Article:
Kristian Hoffman and Lance Loud met in high school back in the early ’70s in Santa Barbara, Calif. After starring in PBS cinéma-vérité documentary An American Family, they formed the Mumps, moved to New York and shared Max’s and CBGB stages with all the legends of the punk/new-wave explosion of 1976: Television, the Ramones, Talking Heads and Blondie. Hoffman and Loud also had front-row seats for the Mercer Arts Center incubation of the New York Dolls, before that. In our book, that grants you unlimited license to open the floodgates. Fop (Kayo), Hoffman’s latest solo album, is an ornate masterpiece of baroque pop, well worth your attention. Hoffman will be guest editing magnetmagazine.com all week. Read our new Q&A with him.
Hoffman: When Ann Magnuson and I were re-booting the Jobriath medley we first performed in 1996 for her recent Bowie Birthday Tribute, I put a question out on Facebook asking for other Bowie wannabes that perhaps deserved a moment in our Glamtastic show. Roderick “Mott Redux” Falconer was immediately suggested, along with the rather more Roxy glam posturings of New Zealand’s Space Waltz (“Beautiful Boy” is indeed a seminal glam track, and I used the word “seminal” advisedly), but the most earnest protestations were for the inclusion of one Brett Smiley, about whose canon, even though I happened to be a Facebook friend of his(!), I was criminally underinformed.
I was deluged with mp3s and YouTube links and was an immediate convert. I couldn’t believe my luck when an original copy of his sole 45 was available for a nominal fee on eBay (with the picture sleeve, complete with spell-challenged lyrics), as was his out-of-print 2003 CD compilation Breathlessy Brett and the 2005 Brett-sploitation bio The Prettiest Star: Whatever Happened To Brett Smiley?. It was a Brett bonanza!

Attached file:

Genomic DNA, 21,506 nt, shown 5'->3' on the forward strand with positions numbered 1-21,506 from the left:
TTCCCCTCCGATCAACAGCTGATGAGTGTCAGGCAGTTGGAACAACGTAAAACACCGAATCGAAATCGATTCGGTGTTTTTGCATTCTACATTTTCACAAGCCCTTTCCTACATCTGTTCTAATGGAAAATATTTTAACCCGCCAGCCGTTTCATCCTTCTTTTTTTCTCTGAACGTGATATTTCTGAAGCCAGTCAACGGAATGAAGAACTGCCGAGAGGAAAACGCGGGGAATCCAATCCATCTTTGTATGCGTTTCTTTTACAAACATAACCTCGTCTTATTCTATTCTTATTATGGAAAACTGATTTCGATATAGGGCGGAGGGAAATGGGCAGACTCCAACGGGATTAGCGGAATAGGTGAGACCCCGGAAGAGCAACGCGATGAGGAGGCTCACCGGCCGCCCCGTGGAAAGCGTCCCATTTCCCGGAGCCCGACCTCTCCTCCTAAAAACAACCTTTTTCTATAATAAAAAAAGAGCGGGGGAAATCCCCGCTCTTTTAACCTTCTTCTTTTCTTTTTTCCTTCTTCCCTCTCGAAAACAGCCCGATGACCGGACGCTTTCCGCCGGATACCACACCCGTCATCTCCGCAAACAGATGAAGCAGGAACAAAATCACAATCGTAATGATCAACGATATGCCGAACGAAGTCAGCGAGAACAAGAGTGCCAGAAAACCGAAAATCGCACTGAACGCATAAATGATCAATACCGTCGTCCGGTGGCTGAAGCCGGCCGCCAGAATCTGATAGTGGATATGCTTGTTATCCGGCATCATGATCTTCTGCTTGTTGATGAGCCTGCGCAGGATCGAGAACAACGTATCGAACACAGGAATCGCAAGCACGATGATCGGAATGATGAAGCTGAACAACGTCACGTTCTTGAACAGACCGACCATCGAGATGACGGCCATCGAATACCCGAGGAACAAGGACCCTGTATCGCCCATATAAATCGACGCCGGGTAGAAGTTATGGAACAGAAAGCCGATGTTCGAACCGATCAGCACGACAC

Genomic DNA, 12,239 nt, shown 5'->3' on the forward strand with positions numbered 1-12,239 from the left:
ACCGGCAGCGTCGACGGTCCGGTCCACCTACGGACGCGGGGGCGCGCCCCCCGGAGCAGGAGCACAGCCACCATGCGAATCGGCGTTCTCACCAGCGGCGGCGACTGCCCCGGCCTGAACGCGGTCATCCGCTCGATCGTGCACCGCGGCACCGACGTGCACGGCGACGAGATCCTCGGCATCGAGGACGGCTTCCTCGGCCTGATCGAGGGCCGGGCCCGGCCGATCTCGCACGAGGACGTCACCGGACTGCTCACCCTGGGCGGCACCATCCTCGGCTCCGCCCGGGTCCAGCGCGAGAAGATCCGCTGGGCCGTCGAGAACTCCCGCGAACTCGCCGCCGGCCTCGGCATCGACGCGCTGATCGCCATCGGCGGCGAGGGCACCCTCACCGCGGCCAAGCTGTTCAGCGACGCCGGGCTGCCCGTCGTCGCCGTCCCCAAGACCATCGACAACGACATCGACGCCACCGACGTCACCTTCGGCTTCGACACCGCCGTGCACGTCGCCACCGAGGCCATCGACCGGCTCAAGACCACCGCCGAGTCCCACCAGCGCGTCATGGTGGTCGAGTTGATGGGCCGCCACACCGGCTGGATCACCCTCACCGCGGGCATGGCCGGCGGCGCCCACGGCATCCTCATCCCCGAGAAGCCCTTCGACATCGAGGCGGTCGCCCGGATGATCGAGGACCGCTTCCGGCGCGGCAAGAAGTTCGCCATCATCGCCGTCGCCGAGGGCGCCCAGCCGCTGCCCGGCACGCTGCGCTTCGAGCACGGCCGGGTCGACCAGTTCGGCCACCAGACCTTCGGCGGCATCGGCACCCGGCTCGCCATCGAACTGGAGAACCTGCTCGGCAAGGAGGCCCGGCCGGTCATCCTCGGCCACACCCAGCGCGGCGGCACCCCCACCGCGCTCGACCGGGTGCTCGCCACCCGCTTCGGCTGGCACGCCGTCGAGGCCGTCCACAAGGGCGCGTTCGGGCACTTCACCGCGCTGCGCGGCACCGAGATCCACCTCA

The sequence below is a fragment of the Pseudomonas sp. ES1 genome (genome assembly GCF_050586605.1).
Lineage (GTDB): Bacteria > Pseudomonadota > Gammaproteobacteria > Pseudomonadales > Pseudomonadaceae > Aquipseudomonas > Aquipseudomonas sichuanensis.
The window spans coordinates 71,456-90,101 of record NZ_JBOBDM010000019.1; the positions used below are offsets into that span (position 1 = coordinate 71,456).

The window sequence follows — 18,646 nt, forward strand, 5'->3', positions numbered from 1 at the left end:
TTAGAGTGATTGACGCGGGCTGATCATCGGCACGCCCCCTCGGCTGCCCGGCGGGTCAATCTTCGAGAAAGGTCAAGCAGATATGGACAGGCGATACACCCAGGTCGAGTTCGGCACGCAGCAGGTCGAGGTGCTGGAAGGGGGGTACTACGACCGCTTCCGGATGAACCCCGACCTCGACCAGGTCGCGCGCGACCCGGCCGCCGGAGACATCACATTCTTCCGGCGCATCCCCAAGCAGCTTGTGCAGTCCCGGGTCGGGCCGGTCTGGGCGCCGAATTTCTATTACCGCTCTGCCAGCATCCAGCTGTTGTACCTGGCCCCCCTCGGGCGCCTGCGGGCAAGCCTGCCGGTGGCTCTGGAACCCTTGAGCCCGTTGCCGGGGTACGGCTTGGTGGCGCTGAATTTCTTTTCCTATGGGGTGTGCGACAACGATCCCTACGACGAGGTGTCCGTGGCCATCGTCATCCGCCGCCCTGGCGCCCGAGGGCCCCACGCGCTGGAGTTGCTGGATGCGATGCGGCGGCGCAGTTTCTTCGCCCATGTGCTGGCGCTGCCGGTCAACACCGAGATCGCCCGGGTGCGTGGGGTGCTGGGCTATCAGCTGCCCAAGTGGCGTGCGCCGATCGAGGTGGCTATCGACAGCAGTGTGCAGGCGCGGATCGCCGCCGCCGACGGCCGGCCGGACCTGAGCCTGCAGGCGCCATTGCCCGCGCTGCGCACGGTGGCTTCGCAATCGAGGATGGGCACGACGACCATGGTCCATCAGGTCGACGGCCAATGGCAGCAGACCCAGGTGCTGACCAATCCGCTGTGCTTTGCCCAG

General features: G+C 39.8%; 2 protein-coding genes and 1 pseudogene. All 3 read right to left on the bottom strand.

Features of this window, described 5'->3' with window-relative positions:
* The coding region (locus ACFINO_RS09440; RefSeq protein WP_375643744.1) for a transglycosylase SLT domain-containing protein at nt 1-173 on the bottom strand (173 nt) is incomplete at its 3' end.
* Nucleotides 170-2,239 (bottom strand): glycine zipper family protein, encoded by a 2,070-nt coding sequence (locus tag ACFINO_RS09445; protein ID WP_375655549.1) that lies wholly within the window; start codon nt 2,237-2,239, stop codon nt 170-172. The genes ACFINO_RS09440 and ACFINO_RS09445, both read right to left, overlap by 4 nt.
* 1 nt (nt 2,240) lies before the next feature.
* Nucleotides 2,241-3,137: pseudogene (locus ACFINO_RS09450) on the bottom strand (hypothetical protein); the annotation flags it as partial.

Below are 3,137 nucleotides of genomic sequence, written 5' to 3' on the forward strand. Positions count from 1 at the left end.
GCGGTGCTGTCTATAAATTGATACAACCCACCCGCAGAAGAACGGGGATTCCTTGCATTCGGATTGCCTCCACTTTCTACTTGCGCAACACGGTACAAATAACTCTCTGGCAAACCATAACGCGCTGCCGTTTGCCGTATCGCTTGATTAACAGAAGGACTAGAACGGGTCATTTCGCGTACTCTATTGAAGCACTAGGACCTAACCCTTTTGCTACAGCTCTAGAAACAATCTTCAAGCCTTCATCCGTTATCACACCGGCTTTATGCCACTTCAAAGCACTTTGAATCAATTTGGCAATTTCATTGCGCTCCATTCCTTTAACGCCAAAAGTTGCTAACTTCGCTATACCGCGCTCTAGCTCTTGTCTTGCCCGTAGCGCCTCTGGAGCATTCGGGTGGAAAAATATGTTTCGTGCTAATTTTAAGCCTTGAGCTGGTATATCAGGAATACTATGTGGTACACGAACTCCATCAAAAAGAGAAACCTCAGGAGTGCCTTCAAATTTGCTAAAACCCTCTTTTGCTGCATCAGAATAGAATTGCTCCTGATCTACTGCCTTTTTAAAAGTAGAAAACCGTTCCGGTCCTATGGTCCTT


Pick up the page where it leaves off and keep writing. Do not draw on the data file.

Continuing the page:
I have been a student of all things Bowie ever since I got an original DJ copy of Bowie’s Deram album for 10 cents (!) in a cardboard box at the front of my local Santa Barbara record store circa 1970. There were about 100 of them; how I wish I’d bought them all! You can hear my slavish attempts at Bowie-tinged glam-deur in the chorus of “Imaginary Friend” from my new CD Fop, which shows off my guitar player Dave Bongiovanni riffing at his most deliciously Ronson-esque. Also, my duet with Prince Poppycock, “Soothe Me,” is a naked attempt to manifest the disco glam flavor of La Bowie’s “1984.”
Since Bowie’s credibility was one of the few that eked through the anti-stadium hate-fest that was so joyfully “punk” in my youth (at least until “Let’s Dance”), my Bowie throughline has been uninterrupted since high school, as has been my adoration for Jobriath. I heard snatches of Bowie-inspired glory in Lewis Furey’s “My Poetic Young Man” and especially the magnificent “Clarabelle’s Lament” and had studiously tried to navigate the vagaries of Steve Harley’s relatively dour Cockney Rebel, bought into Deaf School’s Roxy/Bonzo hybrid and, of course, slavered over Sparks’ every contemporaneous release. But how is it that I missed Brett’s special musical gift to this genre?
His album is the perfect amalgam of Bowie’s most unapologetically lispy space-y moment and trappings of the bubble-glam of the Sweet, presaging the breathless schoolboy vocals of Milk ‘N’ Cookies’ Justin Strauss (a.k.a. Justin Tyme) by a good two or three years, with the barely post-pubescent gender-indeterminate lasciviousness of Sable Starr-era Star magazine. It was if Rodney Bingenheimer had prayed at the altar of David Bowie’s infamous “dress” cover, which Rodney had ostentatiously framed on the wall of his famous nightclub Rodney’s English Discotheque, and Brett leapt forth, fully formed, to freeze the moment of Bowie at his most femme and most rocking in uniquely American form.